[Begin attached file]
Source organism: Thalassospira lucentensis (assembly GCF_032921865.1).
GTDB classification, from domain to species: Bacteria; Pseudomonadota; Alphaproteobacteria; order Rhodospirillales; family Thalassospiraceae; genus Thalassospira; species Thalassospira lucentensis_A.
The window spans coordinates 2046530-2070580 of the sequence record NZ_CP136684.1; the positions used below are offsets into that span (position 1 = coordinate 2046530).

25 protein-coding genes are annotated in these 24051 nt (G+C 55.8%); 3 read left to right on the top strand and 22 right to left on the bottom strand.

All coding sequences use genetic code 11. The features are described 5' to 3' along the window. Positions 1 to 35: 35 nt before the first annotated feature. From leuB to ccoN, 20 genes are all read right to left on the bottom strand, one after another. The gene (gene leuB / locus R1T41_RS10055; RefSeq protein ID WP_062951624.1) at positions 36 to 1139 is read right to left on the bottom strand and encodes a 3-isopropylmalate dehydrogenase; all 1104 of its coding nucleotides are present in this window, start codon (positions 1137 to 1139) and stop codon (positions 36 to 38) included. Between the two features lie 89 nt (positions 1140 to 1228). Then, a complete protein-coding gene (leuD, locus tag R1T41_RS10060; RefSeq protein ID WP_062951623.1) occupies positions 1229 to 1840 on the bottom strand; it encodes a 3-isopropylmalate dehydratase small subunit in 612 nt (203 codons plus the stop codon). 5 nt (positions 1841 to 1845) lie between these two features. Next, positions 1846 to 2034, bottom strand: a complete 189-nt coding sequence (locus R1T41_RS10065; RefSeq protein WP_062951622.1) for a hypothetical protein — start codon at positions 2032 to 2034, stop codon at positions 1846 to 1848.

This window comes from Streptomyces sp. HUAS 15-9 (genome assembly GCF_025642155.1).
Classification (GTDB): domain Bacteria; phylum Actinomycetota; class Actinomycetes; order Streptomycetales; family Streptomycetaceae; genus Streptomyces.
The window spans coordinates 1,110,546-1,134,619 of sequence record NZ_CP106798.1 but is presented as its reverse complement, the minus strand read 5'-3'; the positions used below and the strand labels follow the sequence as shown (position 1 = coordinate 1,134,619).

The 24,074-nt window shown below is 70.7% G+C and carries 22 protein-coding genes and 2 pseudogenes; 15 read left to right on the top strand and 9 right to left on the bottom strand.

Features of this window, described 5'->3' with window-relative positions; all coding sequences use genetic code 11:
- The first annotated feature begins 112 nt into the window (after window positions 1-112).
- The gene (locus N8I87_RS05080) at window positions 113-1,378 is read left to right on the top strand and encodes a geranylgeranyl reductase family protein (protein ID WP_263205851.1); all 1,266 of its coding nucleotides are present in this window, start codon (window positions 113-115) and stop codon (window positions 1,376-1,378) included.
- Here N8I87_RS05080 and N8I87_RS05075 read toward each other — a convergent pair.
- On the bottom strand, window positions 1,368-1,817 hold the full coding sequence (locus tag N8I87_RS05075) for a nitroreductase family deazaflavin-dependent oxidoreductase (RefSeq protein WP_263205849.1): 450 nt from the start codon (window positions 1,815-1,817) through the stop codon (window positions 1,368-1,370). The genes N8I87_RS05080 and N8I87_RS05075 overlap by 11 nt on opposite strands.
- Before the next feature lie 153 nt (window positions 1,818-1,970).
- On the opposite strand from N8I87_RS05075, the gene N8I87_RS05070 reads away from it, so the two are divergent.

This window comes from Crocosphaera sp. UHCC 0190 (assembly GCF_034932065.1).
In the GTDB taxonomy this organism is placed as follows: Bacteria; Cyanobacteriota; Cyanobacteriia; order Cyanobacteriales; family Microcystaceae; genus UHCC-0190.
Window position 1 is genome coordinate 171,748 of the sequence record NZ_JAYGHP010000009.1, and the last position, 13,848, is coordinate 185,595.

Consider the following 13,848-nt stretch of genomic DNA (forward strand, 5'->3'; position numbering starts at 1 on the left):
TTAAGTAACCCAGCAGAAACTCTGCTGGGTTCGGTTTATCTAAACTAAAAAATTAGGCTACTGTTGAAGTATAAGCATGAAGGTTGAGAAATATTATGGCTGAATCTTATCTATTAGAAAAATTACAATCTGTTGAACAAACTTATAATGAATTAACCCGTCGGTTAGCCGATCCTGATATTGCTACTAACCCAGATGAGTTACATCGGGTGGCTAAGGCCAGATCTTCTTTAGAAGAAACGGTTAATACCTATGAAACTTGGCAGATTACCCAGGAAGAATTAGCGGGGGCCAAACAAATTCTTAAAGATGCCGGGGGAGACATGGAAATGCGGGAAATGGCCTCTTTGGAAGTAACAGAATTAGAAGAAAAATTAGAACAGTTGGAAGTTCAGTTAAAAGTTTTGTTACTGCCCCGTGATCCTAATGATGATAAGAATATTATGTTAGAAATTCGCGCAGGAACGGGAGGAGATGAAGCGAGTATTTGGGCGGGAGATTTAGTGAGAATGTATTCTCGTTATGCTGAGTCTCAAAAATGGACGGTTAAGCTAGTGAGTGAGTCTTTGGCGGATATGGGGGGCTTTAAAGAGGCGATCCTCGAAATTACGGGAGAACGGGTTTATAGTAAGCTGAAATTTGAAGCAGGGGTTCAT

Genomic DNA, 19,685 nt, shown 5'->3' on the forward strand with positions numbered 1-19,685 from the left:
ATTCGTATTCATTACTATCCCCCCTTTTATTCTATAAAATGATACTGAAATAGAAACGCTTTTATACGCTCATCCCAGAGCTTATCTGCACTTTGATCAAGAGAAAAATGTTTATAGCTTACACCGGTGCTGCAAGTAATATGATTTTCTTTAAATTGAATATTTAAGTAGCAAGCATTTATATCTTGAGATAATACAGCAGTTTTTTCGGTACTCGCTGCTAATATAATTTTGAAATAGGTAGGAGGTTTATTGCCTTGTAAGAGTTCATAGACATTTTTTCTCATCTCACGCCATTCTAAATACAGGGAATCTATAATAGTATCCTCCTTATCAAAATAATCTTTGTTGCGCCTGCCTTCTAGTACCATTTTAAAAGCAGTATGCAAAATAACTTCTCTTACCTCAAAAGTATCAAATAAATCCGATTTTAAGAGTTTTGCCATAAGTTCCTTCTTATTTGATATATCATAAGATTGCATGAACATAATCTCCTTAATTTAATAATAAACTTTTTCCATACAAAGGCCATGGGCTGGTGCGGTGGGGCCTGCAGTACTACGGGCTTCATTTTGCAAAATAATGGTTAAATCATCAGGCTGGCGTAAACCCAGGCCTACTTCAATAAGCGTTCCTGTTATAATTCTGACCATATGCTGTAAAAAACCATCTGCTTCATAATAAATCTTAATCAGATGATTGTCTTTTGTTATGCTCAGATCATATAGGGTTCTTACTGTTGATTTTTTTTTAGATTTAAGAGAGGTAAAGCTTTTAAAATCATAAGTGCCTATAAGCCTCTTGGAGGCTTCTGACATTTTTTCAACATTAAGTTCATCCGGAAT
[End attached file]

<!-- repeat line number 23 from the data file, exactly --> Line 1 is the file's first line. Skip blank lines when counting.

ATTCGTATTCATTACTATCCCCCCTTTTATTCTATAAAATGATACTGAAATAGAAACGCTTTTATACGCTCATCCCAGAGCTTATCTGCACTTTGATCAAGAGAAAAATGTTTATAGCTTACACCGGTGCTGCAAGTAATATGATTTTCTTTAAATTGAATATTTAAGTAGCAAGCATTTATATCTTGAGATAATACAGCAGTTTTTTCGGTACTCGCTGCTAATATAATTTTGAAATAGGTAGGAGGTTTATTGCCTTGTAAGAGTTCATAGACATTTTTTCTCATCTCACGCCATTCTAAATACAGGGAATCTATAATAGTATCCTCCTTATCAAAATAATCTTTGTTGCGCCTGCCTTCTAGTACCATTTTAAAAGCAGTATGCAAAATAACTTCTCTTACCTCAAAAGTATCAAATAAATCCGATTTTAAGAGTTTTGCCATAAGTTCCTTCTTATTTGATATATCATAAGATTGCATGAACATAATCTCCTTAATTTAATAATAAACTTTTTCCATACAAAGGCCATGGGCTGGTGCGGTGGGGCCTGCAGTACTACGGGCTTCATTTTGCAAAATAATGGTTAAATCATCAGGCTGGCGTAAACCCAGGCCTACTTCAATAAGCGTTCCTGTTATAATTCTGACCATATGCTGTAAAAAACCATCTGCTTCATAATAAATCTTAATCAGATGATTGTCTTTTGTTATGCTCAGATCATATAGGGTTCTTACTGTTGATTTTTTTTTAGATTTAAGAGAGGTAAAGCTTTTAAAATCATAAGTGCCTATAAGCCTCTTGGAGGCTTCTGACATTTTTTCAACATTAAGTTCATCCGGAAT